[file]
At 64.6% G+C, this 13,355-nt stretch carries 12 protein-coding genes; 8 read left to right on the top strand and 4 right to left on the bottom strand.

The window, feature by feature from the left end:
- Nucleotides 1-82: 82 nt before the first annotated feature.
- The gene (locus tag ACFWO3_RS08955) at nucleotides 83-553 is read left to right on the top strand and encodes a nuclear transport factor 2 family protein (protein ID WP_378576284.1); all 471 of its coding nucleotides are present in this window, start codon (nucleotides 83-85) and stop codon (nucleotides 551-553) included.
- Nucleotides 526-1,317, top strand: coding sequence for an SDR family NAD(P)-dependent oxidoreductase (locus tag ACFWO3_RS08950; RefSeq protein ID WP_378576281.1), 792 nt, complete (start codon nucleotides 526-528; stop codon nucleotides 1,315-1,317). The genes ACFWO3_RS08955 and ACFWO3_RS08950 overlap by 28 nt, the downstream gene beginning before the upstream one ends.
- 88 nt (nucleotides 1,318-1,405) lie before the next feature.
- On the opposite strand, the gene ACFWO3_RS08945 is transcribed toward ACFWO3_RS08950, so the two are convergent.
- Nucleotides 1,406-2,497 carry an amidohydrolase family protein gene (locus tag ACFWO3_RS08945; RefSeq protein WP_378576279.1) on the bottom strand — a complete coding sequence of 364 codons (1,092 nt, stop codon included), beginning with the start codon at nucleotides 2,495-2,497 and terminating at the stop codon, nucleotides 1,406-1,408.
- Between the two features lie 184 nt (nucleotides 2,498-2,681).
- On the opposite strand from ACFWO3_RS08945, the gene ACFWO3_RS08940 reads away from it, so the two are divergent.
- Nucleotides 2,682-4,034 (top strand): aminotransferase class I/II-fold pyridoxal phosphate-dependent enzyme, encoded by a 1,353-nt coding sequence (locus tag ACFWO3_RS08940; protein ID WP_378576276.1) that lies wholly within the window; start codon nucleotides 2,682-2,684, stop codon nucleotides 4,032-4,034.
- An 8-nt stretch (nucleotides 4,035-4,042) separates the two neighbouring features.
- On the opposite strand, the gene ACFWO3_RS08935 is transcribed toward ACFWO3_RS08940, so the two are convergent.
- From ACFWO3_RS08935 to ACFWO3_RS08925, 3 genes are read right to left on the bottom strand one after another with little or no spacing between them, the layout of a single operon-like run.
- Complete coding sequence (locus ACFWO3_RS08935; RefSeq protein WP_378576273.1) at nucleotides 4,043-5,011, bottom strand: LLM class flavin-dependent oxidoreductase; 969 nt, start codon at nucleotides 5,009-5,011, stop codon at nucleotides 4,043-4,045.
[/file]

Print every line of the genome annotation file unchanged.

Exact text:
At 64.6% G+C, this 13,355-nt stretch carries 12 protein-coding genes; 8 read left to right on the top strand and 4 right to left on the bottom strand.

The window, feature by feature from the left end:
- Nucleotides 1-82: 82 nt before the first annotated feature.
- The gene (locus tag ACFWO3_RS08955) at nucleotides 83-553 is read left to right on the top strand and encodes a nuclear transport factor 2 family protein (protein ID WP_378576284.1); all 471 of its coding nucleotides are present in this window, start codon (nucleotides 83-85) and stop codon (nucleotides 551-553) included.
- Nucleotides 526-1,317, top strand: coding sequence for an SDR family NAD(P)-dependent oxidoreductase (locus tag ACFWO3_RS08950; RefSeq protein ID WP_378576281.1), 792 nt, complete (start codon nucleotides 526-528; stop codon nucleotides 1,315-1,317). The genes ACFWO3_RS08955 and ACFWO3_RS08950 overlap by 28 nt, the downstream gene beginning before the upstream one ends.
- 88 nt (nucleotides 1,318-1,405) lie before the next feature.
- On the opposite strand, the gene ACFWO3_RS08945 is transcribed toward ACFWO3_RS08950, so the two are convergent.
- Nucleotides 1,406-2,497 carry an amidohydrolase family protein gene (locus tag ACFWO3_RS08945; RefSeq protein WP_378576279.1) on the bottom strand — a complete coding sequence of 364 codons (1,092 nt, stop codon included), beginning with the start codon at nucleotides 2,495-2,497 and terminating at the stop codon, nucleotides 1,406-1,408.
- Between the two features lie 184 nt (nucleotides 2,498-2,681).
- On the opposite strand from ACFWO3_RS08945, the gene ACFWO3_RS08940 reads away from it, so the two are divergent.
- Nucleotides 2,682-4,034 (top strand): aminotransferase class I/II-fold pyridoxal phosphate-dependent enzyme, encoded by a 1,353-nt coding sequence (locus tag ACFWO3_RS08940; protein ID WP_378576276.1) that lies wholly within the window; start codon nucleotides 2,682-2,684, stop codon nucleotides 4,032-4,034.
- An 8-nt stretch (nucleotides 4,035-4,042) separates the two neighbouring features.
- On the opposite strand, the gene ACFWO3_RS08935 is transcribed toward ACFWO3_RS08940, so the two are convergent.
- From ACFWO3_RS08935 to ACFWO3_RS08925, 3 genes are read right to left on the bottom strand one after another with little or no spacing between them, the layout of a single operon-like run.
- Complete coding sequence (locus ACFWO3_RS08935; RefSeq protein WP_378576273.1) at nucleotides 4,043-5,011, bottom strand: LLM class flavin-dependent oxidoreductase; 969 nt, start codon at nucleotides 5,009-5,011, stop codon at nucleotides 4,043-4,045.